The Rube’s Review: Night of the Comet (1984)
Growing up in the 80’s was a great time for horror fans. It felt like every weekend there was another 90-minute B-movie crapfest to be seen; titles like Re-animatior, Sleepaway Camp, and Happy Birthday to Me to name a few. The Rube was a lucky one, not only did I grow up with these soon to be cult classics, but I did it in Los Angeles. Most weekends we would go to either the drive-in, Westwood Village (at the time, a movie mecca near UCLA) or Hollywood Blvd. where there were tons of “mini theaters.” Yeah, you could be a sucker and go to The Chinese, The Egyptian, or at The Cinerama Dome for openings of new slasher/sci-fi/horror gorefests, or you could wait a week and see a double feature (sneak in a Oki Dog* or giant slice of pizza) down the block for only a couple of bucks.
In the 80’s there were too many horror movies to count, I could literally spend days telling you all the horror movies that I’ve seen in my lifetime, but there’s only a handful that still feel like time capsules of the period that they were filmed in or filmed at (Los Angeles). I think my three top favorites from that genre would have to be The Terminator, Repo Man, and (of course) Night of the Comet.
Night of the Comet starts with very haunting narration about a red-tailed comet that passes the Earth every 65 million years. Most of the world sees it as a celebration, but some see it as a doomsday device that killed off the dinosaurs.. and others would rather just play Tempest all night. From there, most of the film revolves around Regina “Reggie” Belmont (Last Starfighter’s Catherine Mary Stewart) and her cheerleader sister, Sam (Kelli Maroney). After a long night of half-assing her movie theater job (El Ray Theater on Miracle Mile, Los Angeles) and dealing with her unhealthy Tempest video game addiction, Reggie ends up spending the night in the steel projection room with her boyfriend/projectionist for the amount of $15… hey, she might be cheap but NEEDS the quarters for her digital illness.
On the other side of town (San Fernando Valley, a.k.a The Valley), 16 year old Sam gets in a heated argument with her step-mom during her Comet Night/Sushi Party. Slapping ensues and Sam decides to make her step-mom pay by doing pretending to runaway and spends the night in the steel tool shed. The next morning the sisters come out of their protective steel shelters to a crimson sky, due to everyone turning into red calcium dust… well, mostly everyone.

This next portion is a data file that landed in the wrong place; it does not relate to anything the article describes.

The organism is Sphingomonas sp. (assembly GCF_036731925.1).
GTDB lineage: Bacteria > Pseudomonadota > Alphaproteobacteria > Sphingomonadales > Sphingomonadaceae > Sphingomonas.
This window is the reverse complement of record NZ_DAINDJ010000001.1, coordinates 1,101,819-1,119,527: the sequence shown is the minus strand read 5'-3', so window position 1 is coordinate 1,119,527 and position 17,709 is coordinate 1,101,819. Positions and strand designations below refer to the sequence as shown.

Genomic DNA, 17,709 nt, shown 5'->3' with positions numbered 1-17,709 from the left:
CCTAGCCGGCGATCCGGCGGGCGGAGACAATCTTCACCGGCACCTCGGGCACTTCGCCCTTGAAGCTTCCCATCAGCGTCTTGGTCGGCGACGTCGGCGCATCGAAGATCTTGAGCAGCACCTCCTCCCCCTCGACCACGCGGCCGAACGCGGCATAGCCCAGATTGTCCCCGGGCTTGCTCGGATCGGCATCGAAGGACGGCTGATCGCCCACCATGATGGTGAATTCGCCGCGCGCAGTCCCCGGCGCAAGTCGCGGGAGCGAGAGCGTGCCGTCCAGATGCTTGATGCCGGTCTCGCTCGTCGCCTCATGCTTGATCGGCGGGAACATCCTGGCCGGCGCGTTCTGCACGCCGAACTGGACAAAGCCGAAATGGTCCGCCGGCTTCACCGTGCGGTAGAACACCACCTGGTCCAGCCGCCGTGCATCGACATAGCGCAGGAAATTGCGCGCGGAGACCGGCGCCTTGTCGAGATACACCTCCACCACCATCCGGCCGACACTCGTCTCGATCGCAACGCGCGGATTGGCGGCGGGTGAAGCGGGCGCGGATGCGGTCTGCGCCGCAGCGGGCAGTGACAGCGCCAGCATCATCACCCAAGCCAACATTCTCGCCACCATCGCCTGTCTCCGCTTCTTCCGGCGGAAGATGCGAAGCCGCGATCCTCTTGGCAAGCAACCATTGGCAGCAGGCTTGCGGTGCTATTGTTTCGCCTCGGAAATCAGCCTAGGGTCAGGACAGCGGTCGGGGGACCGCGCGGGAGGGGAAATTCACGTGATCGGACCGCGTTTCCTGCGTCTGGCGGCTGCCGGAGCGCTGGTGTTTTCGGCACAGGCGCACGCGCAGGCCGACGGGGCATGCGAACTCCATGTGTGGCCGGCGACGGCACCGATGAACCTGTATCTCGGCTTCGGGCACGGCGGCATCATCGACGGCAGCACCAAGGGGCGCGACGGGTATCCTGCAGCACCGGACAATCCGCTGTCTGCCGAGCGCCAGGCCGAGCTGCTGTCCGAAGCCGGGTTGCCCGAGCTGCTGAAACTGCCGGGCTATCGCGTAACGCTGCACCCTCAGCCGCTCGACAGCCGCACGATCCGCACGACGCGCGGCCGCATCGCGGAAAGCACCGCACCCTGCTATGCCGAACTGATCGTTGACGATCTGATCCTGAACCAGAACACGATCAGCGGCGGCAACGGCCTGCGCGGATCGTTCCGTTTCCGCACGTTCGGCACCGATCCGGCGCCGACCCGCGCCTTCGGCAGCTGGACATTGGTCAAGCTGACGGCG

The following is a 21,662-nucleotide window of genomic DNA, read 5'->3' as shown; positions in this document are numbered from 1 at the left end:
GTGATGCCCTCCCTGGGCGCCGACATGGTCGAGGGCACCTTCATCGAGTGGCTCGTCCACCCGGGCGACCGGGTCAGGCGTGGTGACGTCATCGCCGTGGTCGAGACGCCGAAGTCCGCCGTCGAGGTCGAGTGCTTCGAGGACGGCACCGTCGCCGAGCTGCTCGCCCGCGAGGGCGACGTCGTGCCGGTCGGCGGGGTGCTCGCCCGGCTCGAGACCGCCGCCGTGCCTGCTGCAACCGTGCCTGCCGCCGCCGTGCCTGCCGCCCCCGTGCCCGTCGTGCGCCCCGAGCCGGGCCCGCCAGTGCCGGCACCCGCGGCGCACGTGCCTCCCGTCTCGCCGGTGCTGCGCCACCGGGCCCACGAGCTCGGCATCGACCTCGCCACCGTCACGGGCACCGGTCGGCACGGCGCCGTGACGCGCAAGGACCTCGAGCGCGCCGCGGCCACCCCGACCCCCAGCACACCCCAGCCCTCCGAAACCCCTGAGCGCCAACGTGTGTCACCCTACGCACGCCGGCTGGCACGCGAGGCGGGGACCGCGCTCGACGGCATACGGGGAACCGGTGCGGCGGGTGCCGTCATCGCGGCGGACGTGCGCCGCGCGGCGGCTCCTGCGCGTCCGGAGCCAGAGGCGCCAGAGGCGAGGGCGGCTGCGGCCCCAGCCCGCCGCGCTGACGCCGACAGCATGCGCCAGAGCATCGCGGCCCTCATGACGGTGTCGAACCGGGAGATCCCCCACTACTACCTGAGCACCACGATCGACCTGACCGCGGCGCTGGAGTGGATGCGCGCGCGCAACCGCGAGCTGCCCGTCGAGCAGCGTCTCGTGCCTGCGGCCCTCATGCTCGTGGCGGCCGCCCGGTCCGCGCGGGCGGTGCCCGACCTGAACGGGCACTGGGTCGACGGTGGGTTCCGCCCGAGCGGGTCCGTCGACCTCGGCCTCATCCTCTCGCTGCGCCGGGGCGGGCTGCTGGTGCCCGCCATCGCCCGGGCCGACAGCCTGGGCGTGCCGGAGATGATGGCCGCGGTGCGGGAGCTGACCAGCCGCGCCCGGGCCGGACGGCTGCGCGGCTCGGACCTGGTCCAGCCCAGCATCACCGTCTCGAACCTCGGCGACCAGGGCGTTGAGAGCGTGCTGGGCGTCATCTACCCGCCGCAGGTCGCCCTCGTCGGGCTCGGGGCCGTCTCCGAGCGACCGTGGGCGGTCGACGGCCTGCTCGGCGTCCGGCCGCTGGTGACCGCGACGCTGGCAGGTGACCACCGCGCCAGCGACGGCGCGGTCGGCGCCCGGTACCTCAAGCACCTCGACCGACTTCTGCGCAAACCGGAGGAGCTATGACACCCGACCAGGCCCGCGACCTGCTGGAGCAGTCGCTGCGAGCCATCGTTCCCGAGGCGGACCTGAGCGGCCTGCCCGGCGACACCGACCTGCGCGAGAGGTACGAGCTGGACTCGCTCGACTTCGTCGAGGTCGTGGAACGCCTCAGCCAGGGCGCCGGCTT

After narrowly escaping a homeless guy “that doesn’t look so good” Reggie hops on her motorcycle and takes off for home, dodging empty cars and dust piles along the way. After meeting up with Sam – who is sooo late for cheerleading practice – Reggie tries to explain that everyone is gone (“It’s Saturday morning, where are the God damn kids?”). After a moment of freaking out, swallowing gum, and pondering what to do next, they hear a DJ’s voice on the radio. Could it be another survivor?
The girls go to the radio station just to find a recorded DJ’s voice on a timer but bump into a truck driver named Hector (Star Trek Voyager’s Robert Beltran). While Reggie and Hector try to piece together what happened to the human race, Sam starts to play DJ and asks for fans to call in their music requests, and to their surprise someone does… a Government Think Tank that tells them to stay put and everything will be fine (how many times have we heard that in a B-movie, huh?).
For low budget movie, Night of the Comet did very well and soon turned into a cult classic. Thom Eberhardt does a great job at directing with an equal balance of suspense and comic levity and even interjected a lot of horror for a PG-13 movie. The two funniest scenes in the film involve a shopping montage which turns into a new wave zombie shoot’m up at a nearby mall (scored with a boot-leg version of Cyndi Lauper’s hit, Girls Just Want to Have Fun) and the other is when Hector battles a zombie child in his mom’s East LA home. Beyond that, there are plenty of funny lines, the most memorable one occurring while the girls are doing some defensive target practice. Sam’s Mac-10 jams up on her and she turns to Reggie with a sour face and says, “Daddy would have gotten us uzis.”
Night of the Comet is available on DVD, but if you get a chance to see it on the big screen as a midnight movie – maybe at the New Beverly Cinema, on Beverly near La Brea in Hollywood – then I would definitely recommend it.
*Oki-Dog is 2 foot-long hot dogs, wrapped in pastrami, covered in chili and cheese and wrapped in 2 oversized flour tortillas and only found at World Famous Oki Dog in Hollywood (www.oki-dog.com). The trick is that you have to eat it fast so the bottom doesn’t turn into a solidified solid brick of yummy goodness! God, just typing about it makes The Rube want to fly back to Los Angeles to get one!